Regulation & Legislation
For most of the past decade, fixed-income investors have benefited from extremely low inflation. Consumer prices rose less than 1% last year and have topped 3% only twice since 2005. That’s helped to push down bond yields and boost the value of fixed-income portfolios. While inflation is unlikely to skyrocket, consumer prices could begin to move higher as the U.S. and global economies improve.
The potential for higher inflation underscores the need to safeguard portfolios. Even moderately rising prices can erode the purchasing power of savings that have been carefully built over many years. Regardless of economic or market conditions, it makes sense to hold some inflation protection within a portfolio.
In the portfolios that I manage, I allocate a certain percentage to bonds that guard against inflation called Treasury Inflation Protected Securities, or TIPS. These securities are issued by the U.S. Treasury Department and their value moves in lockstep with inflation. The principal value of TIPS, and their semiannual coupon payments, are both adjusted for changes in the U.S. consumer price index (CPI). For example, if a newly issued five-year TIPS bond was bought at par ($100) and inflation rose 5% in each of those five years, the value of the bond at maturity would be a little more than $125.
I believe the need for vigilance is especially important given the Federal Reserve’s unprecedented steps in recent years to spur the economy. The flip side of the Fed’s generous monetary policy is a heightened risk of inflation. Simply put, I think the probability of an unexpected pickup in consumer prices is rising. Indeed, inflation expectations have ticked up in the last few months as oil prices have partially rebounded from their lows. Even though some economic reports have been weaker than expected, that’s had the counterintuitive effect of adding to inflationary fears. The market is concerned that a further Fed delay in raising interest rates could intensify underlying inflationary pressure that will flare up down the road.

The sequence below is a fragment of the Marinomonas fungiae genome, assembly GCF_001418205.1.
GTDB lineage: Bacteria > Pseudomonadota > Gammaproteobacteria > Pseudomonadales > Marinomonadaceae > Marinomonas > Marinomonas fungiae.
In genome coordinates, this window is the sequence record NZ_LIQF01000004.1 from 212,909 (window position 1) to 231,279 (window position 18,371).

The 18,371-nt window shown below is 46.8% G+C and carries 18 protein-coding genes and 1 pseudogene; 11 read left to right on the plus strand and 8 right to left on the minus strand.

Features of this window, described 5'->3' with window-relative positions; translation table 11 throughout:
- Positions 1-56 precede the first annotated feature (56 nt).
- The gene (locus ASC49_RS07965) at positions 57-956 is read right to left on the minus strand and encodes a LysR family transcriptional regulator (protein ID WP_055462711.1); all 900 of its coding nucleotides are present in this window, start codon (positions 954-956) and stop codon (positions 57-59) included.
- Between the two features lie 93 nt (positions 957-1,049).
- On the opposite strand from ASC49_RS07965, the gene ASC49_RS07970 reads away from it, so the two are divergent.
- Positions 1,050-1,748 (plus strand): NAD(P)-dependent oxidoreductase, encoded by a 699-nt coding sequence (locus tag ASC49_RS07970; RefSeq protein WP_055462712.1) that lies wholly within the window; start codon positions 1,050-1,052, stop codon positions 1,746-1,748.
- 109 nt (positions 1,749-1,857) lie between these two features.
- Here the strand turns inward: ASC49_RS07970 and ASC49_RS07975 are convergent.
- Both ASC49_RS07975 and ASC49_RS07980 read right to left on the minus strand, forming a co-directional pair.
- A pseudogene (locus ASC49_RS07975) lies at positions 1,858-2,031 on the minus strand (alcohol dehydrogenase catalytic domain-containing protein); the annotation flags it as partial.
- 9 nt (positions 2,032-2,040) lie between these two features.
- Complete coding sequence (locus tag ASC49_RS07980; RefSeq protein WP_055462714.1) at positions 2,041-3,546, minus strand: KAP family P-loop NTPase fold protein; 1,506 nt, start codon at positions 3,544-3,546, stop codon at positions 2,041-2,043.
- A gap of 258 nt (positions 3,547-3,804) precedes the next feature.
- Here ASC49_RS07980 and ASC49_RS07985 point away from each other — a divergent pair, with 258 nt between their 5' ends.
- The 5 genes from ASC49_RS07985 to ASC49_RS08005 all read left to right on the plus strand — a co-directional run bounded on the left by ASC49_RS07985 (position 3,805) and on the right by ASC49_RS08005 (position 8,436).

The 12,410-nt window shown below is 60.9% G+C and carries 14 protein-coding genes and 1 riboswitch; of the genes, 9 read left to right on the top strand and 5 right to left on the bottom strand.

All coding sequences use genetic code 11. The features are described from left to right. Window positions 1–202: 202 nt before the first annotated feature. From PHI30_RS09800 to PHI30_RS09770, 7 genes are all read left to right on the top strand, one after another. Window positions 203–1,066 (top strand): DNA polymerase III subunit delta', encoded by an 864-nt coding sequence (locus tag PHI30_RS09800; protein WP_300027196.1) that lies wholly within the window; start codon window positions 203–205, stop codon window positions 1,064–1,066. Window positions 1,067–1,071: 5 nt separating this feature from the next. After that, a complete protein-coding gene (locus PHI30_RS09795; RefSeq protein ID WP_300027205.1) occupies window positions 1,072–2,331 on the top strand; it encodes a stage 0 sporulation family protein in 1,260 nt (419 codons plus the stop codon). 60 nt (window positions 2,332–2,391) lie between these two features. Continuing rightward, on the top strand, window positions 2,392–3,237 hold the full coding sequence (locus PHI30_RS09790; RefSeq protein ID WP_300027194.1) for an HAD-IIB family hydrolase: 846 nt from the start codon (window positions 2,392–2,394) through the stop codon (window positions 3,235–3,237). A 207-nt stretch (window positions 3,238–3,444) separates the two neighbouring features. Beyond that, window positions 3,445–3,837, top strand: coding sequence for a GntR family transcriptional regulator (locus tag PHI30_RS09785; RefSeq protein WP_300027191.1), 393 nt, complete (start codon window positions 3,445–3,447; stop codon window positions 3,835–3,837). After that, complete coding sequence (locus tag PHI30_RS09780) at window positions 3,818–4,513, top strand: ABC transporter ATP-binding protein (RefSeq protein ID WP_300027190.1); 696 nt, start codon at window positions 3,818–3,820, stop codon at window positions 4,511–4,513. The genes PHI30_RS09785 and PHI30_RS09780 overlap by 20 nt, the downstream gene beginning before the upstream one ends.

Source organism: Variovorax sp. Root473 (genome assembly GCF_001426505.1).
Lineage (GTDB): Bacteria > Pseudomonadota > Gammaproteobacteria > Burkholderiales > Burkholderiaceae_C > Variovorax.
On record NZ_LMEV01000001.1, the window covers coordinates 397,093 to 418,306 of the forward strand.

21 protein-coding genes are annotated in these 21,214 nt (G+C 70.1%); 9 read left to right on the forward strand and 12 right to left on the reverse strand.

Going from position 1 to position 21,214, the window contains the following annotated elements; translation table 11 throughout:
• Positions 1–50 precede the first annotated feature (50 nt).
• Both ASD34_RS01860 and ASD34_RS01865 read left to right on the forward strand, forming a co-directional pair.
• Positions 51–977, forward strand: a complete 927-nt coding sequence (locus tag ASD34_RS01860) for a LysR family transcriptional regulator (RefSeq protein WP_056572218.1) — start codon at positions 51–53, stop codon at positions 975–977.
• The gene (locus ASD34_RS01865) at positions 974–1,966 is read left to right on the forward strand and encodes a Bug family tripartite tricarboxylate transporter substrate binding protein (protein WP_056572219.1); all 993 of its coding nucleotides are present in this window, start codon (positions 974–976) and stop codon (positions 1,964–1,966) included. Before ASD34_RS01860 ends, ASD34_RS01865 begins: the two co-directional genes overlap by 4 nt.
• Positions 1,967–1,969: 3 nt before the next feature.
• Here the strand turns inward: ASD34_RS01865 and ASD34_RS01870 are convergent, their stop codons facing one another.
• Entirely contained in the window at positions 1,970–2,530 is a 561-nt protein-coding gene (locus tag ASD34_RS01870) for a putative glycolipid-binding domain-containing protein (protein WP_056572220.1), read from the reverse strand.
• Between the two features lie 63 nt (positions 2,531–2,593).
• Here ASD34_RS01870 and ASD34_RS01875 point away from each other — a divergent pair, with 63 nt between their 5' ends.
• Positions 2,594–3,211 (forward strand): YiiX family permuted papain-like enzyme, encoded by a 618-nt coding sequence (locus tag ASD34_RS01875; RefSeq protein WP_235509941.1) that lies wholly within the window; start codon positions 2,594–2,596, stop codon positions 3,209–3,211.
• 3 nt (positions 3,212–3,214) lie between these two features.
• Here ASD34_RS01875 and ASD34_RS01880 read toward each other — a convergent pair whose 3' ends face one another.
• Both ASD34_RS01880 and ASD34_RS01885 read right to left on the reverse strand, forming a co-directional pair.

To understand how TIPS work, let’s compare them to conventional Treasuries. With a traditional bond, investors pay a fixed amount upfront. They receive regular interest payments during the life of the security and get back their original principal when the bond matures. A benefit is that investors know precisely how much they will receive in coupon payments and how much they’ll get back at maturity. However, if consumer prices move higher during that period, an investor’s purchasing power could be greatly reduced in inflation-adjusted terms.
TIPS preserve purchasing power by paying a guaranteed return in addition to the rate of inflation. They are widely used by large institutions that need to hedge against long-term inflation risk. Insurance companies, pension funds and endowments all rely heavily on inflation-indexed securities to help them meet future obligations. A great TIPS feature is that if the unexpected occurs, and consumer prices fall into a deflationary pattern for an extended period of time, investors get back the full value of their original investment. In other words, if inflation strikes, the principal of a TIPS bond moves up alongside it. If deflation occurs, the principal remains at par and does not go down.